Photo Source: Wikimedia Commons
(Pictured Above: The Cars' Rick Ocasek)
Some music works like a real time machine. A certain song or even an entire album can transport one instantly to another time, place, and even another state of mind. The Cars self-titled first album The Cars, and especially songs such as “My Best Friend’s Girl,” immediately takes me back to racing around the streets of Seattle in my friend Chaz’s white Mustang with a red interior and a blisteringly loud stereo. With the Cars blaring at full volume from his cassette deck, we covered the city from freezing cold, illicit keg parties in the drizzly parks around town to the beach on hot summer afternoons. His car was freedom and The Cars were freedom.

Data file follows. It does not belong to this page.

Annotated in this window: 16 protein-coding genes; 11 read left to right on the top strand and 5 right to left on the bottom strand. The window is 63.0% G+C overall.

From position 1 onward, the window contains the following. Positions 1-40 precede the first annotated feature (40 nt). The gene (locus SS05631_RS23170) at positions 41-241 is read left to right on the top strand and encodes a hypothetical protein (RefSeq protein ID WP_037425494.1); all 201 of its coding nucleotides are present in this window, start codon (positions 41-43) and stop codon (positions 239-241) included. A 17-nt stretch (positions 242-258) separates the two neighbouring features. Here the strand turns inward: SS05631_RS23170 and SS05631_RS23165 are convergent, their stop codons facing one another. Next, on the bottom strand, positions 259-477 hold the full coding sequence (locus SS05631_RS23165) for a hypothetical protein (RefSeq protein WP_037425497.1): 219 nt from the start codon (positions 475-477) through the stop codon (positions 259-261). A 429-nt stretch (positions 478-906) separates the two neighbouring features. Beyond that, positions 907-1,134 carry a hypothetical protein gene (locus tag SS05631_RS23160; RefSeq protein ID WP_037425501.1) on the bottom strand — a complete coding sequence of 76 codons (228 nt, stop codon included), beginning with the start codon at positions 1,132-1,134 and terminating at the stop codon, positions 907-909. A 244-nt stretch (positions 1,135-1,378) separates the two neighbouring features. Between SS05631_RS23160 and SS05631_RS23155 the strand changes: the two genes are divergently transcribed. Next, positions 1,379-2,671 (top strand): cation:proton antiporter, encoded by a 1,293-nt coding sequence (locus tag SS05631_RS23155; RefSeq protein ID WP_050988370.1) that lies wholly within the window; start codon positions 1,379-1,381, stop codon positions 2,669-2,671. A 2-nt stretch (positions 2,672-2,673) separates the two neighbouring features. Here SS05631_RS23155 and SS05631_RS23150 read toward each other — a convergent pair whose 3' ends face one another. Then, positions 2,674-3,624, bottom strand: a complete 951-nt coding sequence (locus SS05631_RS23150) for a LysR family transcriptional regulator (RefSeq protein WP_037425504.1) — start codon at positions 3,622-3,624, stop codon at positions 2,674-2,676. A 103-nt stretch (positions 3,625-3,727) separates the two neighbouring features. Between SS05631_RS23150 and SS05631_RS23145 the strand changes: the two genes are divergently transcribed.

Recently rock and roll and more specifically the New Wave movement lost one of its great founders and leaders—Rick Ocasek. Rick Ocasek born Richard Theodore Otcasek in Baltimore, Maryland in 1944, unexpectedly passed away on September 15, 2019.(imdb.com) He was seventy-five. Unlike many examples in rock music, success came later for Ocasek. After dropping out of college in the 1960s and playing in various bands in the Midwest, Ocasek moved in the early 1970s to Boston where he continuing to form bands and write music. Eventually, the Cars came together in 1976, and the release of their first album followed in 1978. Ocasek was thirty-four. The album, The Cars, had three charting singles including “My Best Friend’s Girl,” and it led the way to a number of hit albums and singles through the 1980s.